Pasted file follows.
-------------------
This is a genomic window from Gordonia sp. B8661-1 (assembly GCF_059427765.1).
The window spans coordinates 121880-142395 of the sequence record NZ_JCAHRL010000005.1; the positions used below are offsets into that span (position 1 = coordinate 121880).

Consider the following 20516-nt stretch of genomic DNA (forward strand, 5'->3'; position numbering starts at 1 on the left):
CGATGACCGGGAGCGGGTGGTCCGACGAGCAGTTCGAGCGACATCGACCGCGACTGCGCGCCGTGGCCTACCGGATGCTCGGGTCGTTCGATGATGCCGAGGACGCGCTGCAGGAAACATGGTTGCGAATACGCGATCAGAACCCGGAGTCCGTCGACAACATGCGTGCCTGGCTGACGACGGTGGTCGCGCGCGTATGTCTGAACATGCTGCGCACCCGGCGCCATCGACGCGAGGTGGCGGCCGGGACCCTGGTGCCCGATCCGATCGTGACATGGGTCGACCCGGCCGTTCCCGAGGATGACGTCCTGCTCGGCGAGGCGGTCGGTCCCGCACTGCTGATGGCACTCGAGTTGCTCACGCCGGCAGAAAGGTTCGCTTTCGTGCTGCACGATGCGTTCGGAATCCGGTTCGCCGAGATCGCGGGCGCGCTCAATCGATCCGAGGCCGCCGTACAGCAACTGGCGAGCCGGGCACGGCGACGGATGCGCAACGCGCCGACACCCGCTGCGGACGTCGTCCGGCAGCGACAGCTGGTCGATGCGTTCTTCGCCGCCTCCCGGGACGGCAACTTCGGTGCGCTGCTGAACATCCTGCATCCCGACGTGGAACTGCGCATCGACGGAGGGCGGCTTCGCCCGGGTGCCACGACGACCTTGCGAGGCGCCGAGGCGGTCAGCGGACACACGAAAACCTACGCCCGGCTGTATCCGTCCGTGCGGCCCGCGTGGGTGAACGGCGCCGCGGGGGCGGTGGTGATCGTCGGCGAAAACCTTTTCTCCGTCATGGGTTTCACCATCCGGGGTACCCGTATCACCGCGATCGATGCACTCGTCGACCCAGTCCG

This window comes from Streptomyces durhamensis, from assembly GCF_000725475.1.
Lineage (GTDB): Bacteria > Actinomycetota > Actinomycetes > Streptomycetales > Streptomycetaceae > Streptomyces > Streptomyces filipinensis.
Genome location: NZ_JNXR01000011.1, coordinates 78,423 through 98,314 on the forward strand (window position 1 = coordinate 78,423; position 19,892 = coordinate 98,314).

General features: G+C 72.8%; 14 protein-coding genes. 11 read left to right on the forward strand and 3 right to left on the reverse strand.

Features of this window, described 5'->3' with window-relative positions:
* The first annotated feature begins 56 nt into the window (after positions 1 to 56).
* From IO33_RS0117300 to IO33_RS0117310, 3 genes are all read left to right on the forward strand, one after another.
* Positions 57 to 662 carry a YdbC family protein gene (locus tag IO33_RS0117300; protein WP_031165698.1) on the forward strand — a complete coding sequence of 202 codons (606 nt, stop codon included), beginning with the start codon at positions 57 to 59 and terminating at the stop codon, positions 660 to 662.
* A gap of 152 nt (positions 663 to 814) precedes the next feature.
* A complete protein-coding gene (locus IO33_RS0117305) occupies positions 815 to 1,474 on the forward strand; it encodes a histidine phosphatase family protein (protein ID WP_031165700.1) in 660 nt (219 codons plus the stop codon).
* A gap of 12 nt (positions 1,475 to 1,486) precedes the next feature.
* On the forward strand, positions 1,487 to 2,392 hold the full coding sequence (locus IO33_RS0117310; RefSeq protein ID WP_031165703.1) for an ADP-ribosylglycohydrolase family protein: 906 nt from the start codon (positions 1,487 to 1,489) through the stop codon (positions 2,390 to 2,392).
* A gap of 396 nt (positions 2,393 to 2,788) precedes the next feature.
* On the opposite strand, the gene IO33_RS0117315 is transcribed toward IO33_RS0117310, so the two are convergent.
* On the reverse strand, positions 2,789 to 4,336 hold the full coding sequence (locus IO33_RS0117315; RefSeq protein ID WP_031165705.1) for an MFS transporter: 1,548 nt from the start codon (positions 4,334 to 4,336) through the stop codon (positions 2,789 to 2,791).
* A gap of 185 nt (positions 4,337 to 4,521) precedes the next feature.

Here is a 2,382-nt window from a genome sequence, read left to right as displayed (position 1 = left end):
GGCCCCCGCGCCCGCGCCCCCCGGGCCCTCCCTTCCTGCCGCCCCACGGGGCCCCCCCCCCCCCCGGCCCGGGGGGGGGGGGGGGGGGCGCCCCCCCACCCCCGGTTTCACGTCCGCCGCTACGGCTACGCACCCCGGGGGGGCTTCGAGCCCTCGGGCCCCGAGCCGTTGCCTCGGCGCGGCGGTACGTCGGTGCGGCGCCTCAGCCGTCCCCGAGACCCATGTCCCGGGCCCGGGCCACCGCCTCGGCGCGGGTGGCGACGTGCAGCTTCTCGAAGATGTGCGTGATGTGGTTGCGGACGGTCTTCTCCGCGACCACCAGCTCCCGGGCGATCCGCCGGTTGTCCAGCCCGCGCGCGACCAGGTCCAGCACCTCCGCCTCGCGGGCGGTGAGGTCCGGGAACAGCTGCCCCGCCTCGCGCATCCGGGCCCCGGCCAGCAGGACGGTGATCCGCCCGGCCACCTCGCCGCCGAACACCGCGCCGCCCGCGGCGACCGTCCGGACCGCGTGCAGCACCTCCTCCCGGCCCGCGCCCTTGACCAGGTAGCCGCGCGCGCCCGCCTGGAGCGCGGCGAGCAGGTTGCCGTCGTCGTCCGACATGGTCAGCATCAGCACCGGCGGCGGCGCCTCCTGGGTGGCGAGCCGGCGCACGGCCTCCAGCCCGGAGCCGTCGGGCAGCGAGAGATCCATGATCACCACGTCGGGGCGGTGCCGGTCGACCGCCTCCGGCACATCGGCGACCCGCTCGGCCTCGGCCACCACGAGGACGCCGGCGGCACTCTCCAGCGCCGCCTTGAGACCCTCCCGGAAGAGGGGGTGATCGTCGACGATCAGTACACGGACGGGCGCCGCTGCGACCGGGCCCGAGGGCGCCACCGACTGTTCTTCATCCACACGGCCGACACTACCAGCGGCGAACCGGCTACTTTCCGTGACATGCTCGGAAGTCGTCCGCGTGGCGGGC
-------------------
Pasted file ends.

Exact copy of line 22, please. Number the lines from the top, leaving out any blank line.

GGCCCCCGCGCCCGCGCCCCCCGGGCCCTCCCTTCCTGCCGCCCCACGGGGCCCCCCCCCCCCCCGGCCCGGGGGGGGGGGGGGGGGGCGCCCCCCCACCCCCGGTTTCACGTCCGCCGCTACGGCTACGCACCCCGGGGGGGCTTCGAGCCCTCGGGCCCCGAGCCGTTGCCTCGGCGCGGCGGTACGTCGGTGCGGCGCCTCAGCCGTCCCCGAGACCCATGTCCCGGGCCCGGGCCACCGCCTCGGCGCGGGTGGCGACGTGCAGCTTCTCGAAGATGTGCGTGATGTGGTTGCGGACGGTCTTCTCCGCGACCACCAGCTCCCGGGCGATCCGCCGGTTGTCCAGCCCGCGCGCGACCAGGTCCAGCACCTCCGCCTCGCGGGCGGTGAGGTCCGGGAACAGCTGCCCCGCCTCGCGCATCCGGGCCCCGGCCAGCAGGACGGTGATCCGCCCGGCCACCTCGCCGCCGAACACCGCGCCGCCCGCGGCGACCGTCCGGACCGCGTGCAGCACCTCCTCCCGGCCCGCGCCCTTGACCAGGTAGCCGCGCGCGCCCGCCTGGAGCGCGGCGAGCAGGTTGCCGTCGTCGTCCGACATGGTCAGCATCAGCACCGGCGGCGGCGCCTCCTGGGTGGCGAGCCGGCGCACGGCCTCCAGCCCGGAGCCGTCGGGCAGCGAGAGATCCATGATCACCACGTCGGGGCGGTGCCGGTCGACCGCCTCCGGCACATCGGCGACCCGCTCGGCCTCGGCCACCACGAGGACGCCGGCGGCACTCTCCAGCGCCGCCTTGAGACCCTCCCGGAAGAGGGGGTGATCGTCGACGATCAGTACACGGACGGGCGCCGCTGCGACCGGGCCCGAGGGCGCCACCGACTGTTCTTCATCCACACGGCCGACACTACCAGCGGCGAACCGGCTACTTTCCGTGACATGCTCGGAAGTCGTCCGCGTGGCGGGC